“We the people” and the 10%

Originally published in Spanish in Planeta Futuro.

Illustration: Nom de Noia

Illustration: Nom de Noia

Guanyem!  Podemos! Volem votar! The first person plural is in the ascendant in Spanish politics. ‘We’ are going to take back city hall. ‘We’ are going to uncover corruption and kick out the mafia. ‘We’ are going to vote to set up a new independent state. Grassroots political movements across the country are mobilizing with the aim of dismantling the political and economic Establishment and creating a new, more democratic system led by and for the people.

This kind of discourse has a long history. The US Constitution opened with the famous words ‘we the people’ but, despite its democratic pretensions, it defined ‘people’ as white men; women and slaves were not invited to the party. The language of ‘we’ has also been co-opted by a long line of unsavory, reactionary movements with a narrow definition of ‘us’, usually in opposition to an ‘other’: them.

So, if the language of ‘we’ is to serve as anything more than mere rhetorical flourish, contemporary movements that aim to regenerate democracy must reflect seriously about who exactly ‘we’ are. Guanyem Barcelona’s Ada Colau preempted this question on the part of the platform’s political opponents in her ‘And they’ll ask us who we are’ speech back in September. As Colau’s speech showed, answering it can have surprisingly radical implications. It gets to the very heart of how we understand the rights and responsibilities of political participation and what it means to be a citizen. By daring to define citizenship in a new, more inclusive way, such movements may be able to justify their claim to be forging a deeper, more authentic ‘democracia real’.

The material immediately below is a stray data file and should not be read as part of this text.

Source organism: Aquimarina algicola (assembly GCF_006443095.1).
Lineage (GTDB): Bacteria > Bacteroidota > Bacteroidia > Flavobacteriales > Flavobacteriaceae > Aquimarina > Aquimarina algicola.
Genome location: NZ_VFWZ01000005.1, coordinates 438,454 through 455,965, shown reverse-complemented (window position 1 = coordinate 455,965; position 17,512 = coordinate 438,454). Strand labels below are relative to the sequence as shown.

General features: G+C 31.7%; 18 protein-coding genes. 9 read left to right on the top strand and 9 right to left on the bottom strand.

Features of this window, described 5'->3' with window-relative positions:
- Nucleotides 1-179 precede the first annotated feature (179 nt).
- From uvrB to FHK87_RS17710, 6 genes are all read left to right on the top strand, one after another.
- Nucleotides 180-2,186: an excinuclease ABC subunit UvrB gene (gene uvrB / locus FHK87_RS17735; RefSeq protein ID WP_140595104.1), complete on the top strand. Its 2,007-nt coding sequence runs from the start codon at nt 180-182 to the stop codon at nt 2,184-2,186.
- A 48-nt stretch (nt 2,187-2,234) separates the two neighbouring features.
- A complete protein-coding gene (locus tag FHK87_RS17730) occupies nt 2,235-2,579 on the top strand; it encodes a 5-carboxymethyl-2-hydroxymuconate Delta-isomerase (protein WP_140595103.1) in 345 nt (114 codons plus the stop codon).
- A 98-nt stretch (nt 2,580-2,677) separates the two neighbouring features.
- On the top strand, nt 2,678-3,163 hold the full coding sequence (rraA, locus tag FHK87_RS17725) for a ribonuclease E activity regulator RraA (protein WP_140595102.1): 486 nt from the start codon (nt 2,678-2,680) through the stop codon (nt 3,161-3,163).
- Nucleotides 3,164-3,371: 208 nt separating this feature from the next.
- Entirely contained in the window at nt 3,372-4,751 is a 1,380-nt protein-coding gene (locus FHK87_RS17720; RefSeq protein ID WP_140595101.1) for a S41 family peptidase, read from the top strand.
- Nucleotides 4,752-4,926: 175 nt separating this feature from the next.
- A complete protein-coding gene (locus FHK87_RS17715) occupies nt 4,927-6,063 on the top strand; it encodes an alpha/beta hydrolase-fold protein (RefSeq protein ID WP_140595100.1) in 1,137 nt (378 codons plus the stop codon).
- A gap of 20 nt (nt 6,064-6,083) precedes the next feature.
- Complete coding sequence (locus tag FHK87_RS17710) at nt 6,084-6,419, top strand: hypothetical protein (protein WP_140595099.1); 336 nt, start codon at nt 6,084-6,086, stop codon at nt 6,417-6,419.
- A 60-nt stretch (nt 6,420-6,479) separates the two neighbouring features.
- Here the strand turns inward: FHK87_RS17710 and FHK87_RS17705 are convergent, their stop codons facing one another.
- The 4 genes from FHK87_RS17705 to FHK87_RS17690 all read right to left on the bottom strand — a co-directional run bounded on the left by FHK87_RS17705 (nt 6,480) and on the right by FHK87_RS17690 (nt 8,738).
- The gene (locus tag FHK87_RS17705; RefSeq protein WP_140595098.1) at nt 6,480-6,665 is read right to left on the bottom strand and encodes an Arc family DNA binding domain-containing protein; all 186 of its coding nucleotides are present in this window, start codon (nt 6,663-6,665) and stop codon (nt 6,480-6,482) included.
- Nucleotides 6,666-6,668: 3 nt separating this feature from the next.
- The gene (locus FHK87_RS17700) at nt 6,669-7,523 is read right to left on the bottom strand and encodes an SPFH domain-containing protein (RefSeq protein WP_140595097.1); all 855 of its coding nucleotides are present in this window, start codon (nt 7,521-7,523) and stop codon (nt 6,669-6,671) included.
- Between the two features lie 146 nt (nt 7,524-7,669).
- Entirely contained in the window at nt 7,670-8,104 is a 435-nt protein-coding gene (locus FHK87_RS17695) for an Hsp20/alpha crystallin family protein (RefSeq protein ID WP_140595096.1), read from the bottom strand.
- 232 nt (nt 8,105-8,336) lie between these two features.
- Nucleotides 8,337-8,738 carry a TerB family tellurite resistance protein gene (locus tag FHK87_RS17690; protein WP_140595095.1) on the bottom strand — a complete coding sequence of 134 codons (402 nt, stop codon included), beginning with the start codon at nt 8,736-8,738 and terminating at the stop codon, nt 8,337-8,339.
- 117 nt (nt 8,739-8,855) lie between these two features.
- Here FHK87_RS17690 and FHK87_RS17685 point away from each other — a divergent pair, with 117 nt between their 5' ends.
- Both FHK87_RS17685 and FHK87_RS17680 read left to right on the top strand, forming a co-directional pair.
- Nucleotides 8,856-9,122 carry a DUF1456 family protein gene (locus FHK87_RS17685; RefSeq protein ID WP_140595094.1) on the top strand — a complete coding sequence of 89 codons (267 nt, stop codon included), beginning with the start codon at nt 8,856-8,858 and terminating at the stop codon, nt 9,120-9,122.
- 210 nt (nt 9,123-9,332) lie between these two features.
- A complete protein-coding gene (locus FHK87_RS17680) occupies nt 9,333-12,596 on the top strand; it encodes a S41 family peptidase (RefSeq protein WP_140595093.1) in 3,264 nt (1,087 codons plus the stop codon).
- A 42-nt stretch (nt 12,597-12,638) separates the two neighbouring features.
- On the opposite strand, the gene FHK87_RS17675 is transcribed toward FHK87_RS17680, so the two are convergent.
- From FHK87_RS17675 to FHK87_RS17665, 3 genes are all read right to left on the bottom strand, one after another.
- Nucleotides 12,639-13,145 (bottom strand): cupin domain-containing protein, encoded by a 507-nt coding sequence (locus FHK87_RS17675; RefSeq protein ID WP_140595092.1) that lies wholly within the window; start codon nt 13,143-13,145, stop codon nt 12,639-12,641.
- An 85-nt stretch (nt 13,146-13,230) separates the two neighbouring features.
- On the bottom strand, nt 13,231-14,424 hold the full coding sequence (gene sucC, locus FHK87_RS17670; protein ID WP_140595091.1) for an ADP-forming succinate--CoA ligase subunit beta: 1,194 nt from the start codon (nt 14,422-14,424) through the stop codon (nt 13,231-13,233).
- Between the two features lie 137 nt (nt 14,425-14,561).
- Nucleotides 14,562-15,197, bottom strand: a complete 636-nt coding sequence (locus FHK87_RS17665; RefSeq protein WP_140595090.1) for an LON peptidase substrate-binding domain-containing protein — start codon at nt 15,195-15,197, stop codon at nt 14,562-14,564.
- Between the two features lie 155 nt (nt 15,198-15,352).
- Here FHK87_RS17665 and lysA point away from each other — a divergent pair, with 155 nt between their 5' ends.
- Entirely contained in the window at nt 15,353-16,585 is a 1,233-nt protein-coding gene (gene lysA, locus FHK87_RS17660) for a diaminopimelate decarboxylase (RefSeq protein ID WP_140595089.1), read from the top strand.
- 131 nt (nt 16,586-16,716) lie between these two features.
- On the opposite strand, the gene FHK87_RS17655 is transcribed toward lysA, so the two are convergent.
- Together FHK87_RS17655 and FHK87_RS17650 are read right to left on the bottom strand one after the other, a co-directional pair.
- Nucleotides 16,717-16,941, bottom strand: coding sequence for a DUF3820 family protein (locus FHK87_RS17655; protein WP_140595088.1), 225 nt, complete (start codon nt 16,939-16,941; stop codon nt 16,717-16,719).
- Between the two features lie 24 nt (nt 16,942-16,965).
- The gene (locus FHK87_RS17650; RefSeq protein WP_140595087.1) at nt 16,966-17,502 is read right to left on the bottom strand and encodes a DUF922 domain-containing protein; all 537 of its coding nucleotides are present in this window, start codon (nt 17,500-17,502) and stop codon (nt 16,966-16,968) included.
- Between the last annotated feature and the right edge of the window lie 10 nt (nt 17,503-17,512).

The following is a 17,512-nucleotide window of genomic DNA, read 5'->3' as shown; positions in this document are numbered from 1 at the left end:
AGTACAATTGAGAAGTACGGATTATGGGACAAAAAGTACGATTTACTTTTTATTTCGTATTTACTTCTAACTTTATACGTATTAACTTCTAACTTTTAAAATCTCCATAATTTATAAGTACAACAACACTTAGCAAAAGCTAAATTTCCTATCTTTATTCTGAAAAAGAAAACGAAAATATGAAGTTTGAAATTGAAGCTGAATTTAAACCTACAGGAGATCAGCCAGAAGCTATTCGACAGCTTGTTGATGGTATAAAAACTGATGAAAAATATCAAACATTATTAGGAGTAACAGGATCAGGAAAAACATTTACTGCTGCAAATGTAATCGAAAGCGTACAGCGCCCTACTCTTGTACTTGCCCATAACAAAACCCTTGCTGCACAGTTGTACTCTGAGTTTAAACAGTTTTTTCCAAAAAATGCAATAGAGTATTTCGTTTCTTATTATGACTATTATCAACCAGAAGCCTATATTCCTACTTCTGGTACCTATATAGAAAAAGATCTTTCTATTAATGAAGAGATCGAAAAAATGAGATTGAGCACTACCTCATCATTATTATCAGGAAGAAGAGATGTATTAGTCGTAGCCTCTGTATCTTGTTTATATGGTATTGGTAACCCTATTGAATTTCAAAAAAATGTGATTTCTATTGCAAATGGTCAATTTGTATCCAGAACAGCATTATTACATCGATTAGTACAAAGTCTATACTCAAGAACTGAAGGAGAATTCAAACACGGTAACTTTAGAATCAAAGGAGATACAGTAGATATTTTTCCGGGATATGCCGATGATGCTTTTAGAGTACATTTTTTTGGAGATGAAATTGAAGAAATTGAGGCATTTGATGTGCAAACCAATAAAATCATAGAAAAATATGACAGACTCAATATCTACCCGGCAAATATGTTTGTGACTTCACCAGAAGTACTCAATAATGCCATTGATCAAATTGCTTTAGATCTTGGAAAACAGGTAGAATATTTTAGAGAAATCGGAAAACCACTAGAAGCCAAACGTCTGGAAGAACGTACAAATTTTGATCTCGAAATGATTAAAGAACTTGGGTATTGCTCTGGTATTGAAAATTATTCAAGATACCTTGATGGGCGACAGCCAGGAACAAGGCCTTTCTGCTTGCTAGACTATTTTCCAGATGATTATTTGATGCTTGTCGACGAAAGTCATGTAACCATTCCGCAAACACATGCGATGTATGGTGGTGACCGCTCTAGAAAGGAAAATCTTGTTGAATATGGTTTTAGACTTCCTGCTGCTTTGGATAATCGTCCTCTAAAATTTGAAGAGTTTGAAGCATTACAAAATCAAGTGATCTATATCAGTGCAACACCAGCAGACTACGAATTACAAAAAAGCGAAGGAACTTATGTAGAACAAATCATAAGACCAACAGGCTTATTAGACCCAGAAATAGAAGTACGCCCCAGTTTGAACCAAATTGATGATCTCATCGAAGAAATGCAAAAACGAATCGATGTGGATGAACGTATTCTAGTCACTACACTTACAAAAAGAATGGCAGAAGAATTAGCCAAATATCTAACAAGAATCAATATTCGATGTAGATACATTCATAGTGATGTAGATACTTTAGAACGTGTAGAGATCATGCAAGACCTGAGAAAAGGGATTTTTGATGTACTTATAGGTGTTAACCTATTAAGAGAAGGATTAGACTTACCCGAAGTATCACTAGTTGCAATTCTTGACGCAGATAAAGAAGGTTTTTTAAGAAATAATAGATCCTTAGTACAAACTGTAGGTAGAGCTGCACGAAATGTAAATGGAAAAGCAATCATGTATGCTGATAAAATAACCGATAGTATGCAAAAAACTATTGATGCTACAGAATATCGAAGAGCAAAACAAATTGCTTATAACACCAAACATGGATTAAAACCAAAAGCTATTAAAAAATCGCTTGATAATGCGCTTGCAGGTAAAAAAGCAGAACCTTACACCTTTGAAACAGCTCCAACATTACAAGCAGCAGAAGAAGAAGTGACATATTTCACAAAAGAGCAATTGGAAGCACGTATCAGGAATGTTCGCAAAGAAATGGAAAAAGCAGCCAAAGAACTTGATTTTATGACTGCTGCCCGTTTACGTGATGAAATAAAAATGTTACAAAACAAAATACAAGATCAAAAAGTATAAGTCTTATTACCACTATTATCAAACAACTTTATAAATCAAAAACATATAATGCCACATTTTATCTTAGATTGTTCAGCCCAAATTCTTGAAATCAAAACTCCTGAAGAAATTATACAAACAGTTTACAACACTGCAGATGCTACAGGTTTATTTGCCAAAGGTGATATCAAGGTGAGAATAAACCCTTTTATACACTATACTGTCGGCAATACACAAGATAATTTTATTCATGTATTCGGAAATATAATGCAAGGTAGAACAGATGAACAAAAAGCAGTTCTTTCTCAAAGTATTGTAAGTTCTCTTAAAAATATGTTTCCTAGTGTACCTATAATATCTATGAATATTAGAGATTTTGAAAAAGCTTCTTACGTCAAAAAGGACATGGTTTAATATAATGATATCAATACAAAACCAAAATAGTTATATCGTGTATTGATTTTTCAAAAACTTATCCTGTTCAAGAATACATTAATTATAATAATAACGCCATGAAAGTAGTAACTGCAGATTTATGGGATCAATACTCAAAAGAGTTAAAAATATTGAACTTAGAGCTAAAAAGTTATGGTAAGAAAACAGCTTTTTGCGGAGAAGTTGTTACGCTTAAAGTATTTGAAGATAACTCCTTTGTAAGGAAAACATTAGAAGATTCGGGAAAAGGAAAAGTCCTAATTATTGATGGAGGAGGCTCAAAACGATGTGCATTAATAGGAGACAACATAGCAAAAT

Currently, citizenship is virtually synonymous with Spanish nationality, which is acquired through parentage, marriage, or extended residency. While citizenship based on blood or birth may be anathema to any progressive movement on principle, in a country of net emigration this system did, historically, give most people basic political rights to vote and stand in elections. But recent migratory trends mean that the question of who is a citizen is no longer just theoretical. 5 million non-Spanish nationals have made the country our home; that’s around 10% of the total population of Spain, rising to 15% in Catalonia. Unfortunately, public debate on migration has tended to see both immigrants and emigrants primarily as (male) workers whose activity and contributions are, above all, economic. Female immigrants, for our part, have either been rendered invisible, criminalizes, or seen as mere walking wombs to be used to boost the national fertility rate.

It is incumbent on new political movements to take up this gauntlet, recognize migrants as political subjects, and advocate for our right to full participation in all aspects of public life.